Everything We Need To Know About The White Walkers

"Winter is coming." For five years we've been hearing these words on HBO's Game Of Thrones, and for five years most of Westeros has continued to enjoy the longest summer in recorded history. It feels like we've been waiting for winter about as long as we've been waiting for those White Walkers to invade. If you'll take a stroll down memory lane with me, you'll remember that the very first scene of the show featured three members of the Night's Watch encountering (and being slaughtered by) the White Walkers. Season 2 ended with an army of wights marching towards the Wall, and then... nothing. While the lords and ladies of Westeros played their petty game of thrones, the White Walkers bided their time and waited.

Well, they're not waiting anymore. Last Sunday's episode featured one of the most intense action sequences in Thrones history, as the White Walkers finally showed their hand, attacking the Wildling settlement at Hardhome. Now that the interminably slow ice zombies are finally making good on their threat to invade Westeros, it's time to get to know them better. Here's your handy cheat sheet to the whos, whats, whens, wheres, and whys of the resident Game Of Thrones baddies:

1. What The Heck Are They?

The White Walkers are a species different from men, although not completely separate. (More on that in a bit.) In an email to his comic book artist, George R.R. Martin described the race as "the Sidhe made of ice" (referring to a fairy-like being of Scottish myth). They're actually fairly different on the page and onscreen. In the novels — where they're never referred to as White Walkers, but rather "the Others" — they're described as deadly but beautiful, moving with elegance and grace while sporting gleaming crystal swords and camouflaging armor. On Thrones, they're grisly, skeletal-looking creatures who wear either black armor or no armor at all.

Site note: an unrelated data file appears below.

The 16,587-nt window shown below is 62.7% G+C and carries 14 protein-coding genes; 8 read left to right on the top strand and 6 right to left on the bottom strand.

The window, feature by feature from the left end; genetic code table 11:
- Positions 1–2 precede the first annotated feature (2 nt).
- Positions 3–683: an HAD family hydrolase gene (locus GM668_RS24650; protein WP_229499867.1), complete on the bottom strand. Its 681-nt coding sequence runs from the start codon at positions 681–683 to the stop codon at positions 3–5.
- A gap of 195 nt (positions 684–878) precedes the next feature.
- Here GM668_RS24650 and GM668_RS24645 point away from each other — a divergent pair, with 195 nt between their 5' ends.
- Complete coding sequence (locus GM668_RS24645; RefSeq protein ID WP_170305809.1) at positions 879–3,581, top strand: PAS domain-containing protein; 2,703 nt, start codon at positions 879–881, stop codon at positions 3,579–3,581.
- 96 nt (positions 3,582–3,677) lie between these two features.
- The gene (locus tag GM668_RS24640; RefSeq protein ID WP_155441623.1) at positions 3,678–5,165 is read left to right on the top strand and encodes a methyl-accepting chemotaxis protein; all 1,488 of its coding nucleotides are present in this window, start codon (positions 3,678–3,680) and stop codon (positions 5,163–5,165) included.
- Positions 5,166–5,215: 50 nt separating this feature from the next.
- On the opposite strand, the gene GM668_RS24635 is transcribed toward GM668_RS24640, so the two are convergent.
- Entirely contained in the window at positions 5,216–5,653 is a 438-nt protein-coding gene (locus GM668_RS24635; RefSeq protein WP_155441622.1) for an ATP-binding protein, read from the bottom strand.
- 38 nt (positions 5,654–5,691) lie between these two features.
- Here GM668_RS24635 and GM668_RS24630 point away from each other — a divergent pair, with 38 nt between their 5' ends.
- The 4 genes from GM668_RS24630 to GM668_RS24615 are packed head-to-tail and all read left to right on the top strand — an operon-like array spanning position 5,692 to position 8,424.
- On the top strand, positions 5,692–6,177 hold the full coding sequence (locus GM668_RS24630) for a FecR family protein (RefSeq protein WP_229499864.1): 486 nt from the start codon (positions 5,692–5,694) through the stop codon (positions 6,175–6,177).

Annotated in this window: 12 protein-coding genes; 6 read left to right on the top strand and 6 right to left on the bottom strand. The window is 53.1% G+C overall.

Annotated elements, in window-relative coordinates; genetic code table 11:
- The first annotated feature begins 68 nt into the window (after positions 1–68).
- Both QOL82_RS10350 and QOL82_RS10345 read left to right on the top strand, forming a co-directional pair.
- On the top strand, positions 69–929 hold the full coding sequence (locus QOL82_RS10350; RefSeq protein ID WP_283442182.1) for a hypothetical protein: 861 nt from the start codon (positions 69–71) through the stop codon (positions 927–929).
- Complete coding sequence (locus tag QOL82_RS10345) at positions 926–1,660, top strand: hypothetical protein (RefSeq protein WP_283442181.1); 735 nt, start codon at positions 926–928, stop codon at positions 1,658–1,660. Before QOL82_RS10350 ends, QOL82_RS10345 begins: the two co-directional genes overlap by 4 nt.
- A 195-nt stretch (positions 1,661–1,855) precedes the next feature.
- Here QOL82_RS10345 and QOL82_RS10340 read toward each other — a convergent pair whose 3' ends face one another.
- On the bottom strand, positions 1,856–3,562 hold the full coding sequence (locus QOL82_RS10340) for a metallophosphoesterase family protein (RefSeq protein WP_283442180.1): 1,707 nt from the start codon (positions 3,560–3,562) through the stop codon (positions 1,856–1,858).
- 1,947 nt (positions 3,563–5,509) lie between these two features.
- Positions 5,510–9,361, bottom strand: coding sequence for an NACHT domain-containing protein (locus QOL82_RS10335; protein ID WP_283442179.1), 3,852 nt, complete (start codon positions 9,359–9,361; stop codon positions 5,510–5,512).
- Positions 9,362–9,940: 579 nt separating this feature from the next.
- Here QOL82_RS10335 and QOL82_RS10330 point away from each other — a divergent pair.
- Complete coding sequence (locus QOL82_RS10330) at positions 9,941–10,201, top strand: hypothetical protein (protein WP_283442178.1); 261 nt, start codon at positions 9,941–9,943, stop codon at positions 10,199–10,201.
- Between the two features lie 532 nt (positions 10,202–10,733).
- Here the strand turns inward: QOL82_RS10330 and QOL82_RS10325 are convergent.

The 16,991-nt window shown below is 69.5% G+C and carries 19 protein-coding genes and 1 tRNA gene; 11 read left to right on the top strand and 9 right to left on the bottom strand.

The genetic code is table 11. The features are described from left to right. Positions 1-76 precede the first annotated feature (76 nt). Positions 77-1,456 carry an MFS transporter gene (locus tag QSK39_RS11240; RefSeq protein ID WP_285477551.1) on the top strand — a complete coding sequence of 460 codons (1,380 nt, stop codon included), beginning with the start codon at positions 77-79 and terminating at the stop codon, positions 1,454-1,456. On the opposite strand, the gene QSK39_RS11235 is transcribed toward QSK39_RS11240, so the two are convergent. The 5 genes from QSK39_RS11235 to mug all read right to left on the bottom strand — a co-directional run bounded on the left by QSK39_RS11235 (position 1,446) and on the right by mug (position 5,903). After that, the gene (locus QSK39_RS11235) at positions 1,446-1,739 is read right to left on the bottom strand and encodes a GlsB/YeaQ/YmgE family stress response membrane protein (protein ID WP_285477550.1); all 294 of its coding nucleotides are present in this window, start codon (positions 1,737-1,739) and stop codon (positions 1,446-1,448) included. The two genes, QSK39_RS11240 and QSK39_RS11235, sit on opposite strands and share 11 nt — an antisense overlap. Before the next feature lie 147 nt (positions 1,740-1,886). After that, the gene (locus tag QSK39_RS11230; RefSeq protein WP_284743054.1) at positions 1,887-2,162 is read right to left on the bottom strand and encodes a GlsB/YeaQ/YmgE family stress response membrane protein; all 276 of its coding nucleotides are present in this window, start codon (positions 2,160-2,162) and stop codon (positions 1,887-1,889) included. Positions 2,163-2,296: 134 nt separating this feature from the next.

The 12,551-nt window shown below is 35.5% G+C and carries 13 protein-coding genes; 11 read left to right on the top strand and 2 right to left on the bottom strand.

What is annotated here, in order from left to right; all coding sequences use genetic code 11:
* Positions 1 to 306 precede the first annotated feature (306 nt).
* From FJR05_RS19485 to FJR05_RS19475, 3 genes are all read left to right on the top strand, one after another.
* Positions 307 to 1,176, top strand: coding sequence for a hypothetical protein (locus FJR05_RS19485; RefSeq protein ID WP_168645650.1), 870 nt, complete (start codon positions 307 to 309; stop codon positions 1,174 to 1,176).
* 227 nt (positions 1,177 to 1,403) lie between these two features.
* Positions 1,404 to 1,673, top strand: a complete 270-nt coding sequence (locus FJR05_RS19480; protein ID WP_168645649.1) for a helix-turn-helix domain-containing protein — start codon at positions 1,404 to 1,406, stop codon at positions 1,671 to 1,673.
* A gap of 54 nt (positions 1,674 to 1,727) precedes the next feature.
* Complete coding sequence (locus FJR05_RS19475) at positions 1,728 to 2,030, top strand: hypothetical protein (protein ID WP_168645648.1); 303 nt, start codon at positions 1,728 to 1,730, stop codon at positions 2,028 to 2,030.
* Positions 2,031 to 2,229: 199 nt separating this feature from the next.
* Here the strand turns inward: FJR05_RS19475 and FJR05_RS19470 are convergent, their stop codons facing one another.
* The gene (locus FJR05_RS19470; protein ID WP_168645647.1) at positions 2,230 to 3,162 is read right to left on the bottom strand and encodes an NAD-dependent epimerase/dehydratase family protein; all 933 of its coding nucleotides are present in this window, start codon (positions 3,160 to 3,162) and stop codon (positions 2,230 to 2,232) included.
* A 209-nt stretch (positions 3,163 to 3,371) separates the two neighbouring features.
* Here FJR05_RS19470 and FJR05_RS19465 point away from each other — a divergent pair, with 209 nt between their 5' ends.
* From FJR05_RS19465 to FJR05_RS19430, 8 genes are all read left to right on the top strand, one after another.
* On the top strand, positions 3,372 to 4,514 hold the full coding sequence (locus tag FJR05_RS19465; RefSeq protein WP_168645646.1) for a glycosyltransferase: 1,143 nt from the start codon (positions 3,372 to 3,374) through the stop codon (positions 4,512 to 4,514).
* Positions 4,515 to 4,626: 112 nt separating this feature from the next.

2. Where Did They Come From?

No one really knows. Legend has it that they first appeared in Westeros over 8,000 years ago during the longest winter in history. Though they were eventually driven far to the north during the Battle for the Dawn, they were never fully eradicated, so The Wall was raised to keep them out of the Seven Kingdoms. But, over the millennia, they passed from fact into fairy tale, until no one believed in their existence anymore. Of course, it's impossible to say where they keep coming from, since we don't know their mating habits — but thanks to a revealing scene in Season 4, we know at least some of their reproduction stems from turning human babies into White Walkers with the icy touch of a finger.

3. What Language Do They Speak?

You probably couldn't just stroll up to a White Walker and have a conversation with it. (Why would you want to?) They speak a language called Skroth, which sounds like sheets of ice cracking and splintering.

4. What Do They Want?

Since no one speaks Skroth, no one really knows — but it seems clear their goal is something along the lines of world domination. Westeros is coming off of one of the longest summers in recorded history, and a long summer is always followed by a long winter. So, the White Walkers have waited until perhaps the longest winter since their first incursion into Westeros to embark on their second invasion. Judging by how mercilessly they've slaughtered every human we've seen them come across, I think it's safe to say their motives are less than pure.

5. Who Is Their Leader?